paper trail

C Pam Zhang on publishing a book during the coronavirus pandemic; Deadspin editors on relaunching the site

C Pam Zhang. Photo: Gioia Zloczower

“There was some grief at the beginning over not being able to go out and celebrate, but that kind of dissipated because as unfortunate as this is, I have to remind myself that the whole point of writing a book is that books live very long lives,” C Pam Zhang told the Reading Women podcast about publishing a book during the coronavirus pandemic. “I’m honestly far more worried about the health of indie bookstores because they’ve always been hanging on by a thread, and it’s just really important to support them in this time.”

For the New York Times, Robin Pogrebin looks at the ways that artists, writers, and musicians are publicizing their work during the coronavirus pandemic. “In the best of circumstances, given the intense competition for media interest, there is typically a very short window of time in which to make a public impression,” she writes. “Now, when people are distracted by a global health crisis and the future feels unknowable, the approach to promotion has to be more nimble — and tasteful.”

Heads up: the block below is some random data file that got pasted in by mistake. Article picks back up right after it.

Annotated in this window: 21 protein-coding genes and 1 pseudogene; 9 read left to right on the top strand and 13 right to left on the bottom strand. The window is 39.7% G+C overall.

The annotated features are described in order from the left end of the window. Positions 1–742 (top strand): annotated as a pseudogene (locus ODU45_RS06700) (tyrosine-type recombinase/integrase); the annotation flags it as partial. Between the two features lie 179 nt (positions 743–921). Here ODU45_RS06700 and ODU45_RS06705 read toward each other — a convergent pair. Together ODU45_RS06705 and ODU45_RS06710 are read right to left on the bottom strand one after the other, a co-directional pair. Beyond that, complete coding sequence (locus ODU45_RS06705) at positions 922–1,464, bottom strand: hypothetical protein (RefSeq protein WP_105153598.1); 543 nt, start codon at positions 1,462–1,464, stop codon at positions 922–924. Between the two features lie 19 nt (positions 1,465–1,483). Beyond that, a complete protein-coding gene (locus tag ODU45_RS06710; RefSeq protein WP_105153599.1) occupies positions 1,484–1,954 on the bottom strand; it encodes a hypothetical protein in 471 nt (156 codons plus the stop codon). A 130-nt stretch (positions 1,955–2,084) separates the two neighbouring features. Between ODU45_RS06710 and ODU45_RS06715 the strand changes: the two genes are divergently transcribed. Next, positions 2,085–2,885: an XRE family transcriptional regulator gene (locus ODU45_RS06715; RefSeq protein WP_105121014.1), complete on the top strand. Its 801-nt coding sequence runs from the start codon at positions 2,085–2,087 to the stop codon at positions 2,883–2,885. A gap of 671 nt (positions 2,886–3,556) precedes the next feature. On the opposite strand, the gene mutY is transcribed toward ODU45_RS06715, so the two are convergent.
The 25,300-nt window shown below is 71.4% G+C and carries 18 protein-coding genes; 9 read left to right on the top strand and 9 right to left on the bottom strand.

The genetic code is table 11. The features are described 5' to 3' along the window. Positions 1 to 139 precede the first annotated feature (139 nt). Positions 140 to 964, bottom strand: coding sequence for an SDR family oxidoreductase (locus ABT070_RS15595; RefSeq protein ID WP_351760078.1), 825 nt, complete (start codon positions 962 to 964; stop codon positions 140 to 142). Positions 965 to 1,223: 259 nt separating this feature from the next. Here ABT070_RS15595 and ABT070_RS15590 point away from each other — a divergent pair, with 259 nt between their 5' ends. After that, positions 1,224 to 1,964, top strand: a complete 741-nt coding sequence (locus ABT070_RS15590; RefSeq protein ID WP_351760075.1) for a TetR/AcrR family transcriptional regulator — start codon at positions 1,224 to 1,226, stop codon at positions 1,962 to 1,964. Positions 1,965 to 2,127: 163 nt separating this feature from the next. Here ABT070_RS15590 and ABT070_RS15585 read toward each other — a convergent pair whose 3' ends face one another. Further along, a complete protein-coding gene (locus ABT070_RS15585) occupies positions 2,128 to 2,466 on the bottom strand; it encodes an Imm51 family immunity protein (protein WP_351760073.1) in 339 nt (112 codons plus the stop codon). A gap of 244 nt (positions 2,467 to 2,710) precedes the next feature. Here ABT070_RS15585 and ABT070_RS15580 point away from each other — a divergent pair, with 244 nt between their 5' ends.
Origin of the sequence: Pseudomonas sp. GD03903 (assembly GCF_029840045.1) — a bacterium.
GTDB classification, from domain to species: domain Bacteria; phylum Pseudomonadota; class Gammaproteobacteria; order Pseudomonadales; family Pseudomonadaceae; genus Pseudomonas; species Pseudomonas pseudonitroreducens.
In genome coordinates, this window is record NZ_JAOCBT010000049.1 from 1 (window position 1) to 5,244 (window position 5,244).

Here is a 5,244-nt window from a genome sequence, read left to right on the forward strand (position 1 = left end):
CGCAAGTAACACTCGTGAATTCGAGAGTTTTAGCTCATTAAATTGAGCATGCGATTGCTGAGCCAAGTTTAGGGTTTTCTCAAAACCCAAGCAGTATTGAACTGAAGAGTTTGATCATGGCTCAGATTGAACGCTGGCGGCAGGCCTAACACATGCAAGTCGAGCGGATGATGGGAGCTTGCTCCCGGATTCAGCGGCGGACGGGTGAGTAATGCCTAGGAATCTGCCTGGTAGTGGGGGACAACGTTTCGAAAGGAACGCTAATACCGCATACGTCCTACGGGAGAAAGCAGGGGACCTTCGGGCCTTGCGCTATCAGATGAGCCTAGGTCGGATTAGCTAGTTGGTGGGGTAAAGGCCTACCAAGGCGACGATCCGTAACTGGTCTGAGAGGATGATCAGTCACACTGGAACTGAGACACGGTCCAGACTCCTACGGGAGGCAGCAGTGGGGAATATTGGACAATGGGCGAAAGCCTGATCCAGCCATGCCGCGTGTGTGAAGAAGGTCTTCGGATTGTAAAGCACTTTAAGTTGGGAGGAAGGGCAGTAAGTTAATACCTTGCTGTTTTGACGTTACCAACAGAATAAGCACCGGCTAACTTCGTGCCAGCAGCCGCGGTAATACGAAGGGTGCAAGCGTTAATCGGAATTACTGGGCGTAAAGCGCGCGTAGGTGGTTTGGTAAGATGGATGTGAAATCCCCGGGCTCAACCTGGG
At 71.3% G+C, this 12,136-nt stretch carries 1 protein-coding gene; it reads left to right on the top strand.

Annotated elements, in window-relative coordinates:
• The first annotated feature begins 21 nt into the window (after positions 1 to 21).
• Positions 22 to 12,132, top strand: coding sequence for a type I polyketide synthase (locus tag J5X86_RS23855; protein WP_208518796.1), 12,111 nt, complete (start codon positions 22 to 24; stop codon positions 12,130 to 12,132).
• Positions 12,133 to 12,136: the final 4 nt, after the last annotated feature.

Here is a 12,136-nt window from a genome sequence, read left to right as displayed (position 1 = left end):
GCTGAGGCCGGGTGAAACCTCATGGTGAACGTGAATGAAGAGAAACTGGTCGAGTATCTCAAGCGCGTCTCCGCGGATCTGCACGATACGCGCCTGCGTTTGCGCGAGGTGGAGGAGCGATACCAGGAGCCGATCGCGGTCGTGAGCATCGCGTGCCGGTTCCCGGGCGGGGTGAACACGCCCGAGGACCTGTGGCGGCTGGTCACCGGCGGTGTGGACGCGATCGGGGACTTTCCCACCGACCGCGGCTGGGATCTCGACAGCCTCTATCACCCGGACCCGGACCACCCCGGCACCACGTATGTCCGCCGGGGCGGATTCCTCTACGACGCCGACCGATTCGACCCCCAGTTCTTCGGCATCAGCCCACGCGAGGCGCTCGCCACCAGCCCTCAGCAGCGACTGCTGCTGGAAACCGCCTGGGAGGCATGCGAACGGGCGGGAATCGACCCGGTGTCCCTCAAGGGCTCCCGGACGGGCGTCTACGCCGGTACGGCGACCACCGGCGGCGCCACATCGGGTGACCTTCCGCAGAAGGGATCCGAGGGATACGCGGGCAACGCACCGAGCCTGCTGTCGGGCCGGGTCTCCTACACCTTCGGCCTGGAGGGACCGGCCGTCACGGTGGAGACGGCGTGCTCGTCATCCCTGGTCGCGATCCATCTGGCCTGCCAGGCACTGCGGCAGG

Amal El-Mohtar recommends science fiction books that can help us make sense of our current reality.

At Nieman Lab, Sarah Scire examines the New York Times’s most recent diversity report and looks at the American Society of News Editors’s announcement that the group will be taking a break from publishing its annual diversity census.

Amazon is looking to branch into local podcasts, Axios reports.

Folio talks to Deadspin editor in chief Eric Barrow and G/O Media editorial director Jim Rich about the recently-relaunched sports website. “Aside from all of the well-documented turmoil that went on there last fall, from a journalist’s standpoint, it’s still a title that holds significant sway,” Rich said about why he was interested in working on the site. “If you had the opportunity to do good journalism, it’s something you’d be foolish not to want to take on.” Barrow said that despite the majority of Deadspin’s staff leaving last fall after being told to “stick to sports,” he has not been given any mandate about coverage from higher-ups. “I tell my writers just to continue to do the sports stories we feel need to be told, wherever that might lead us,” he said.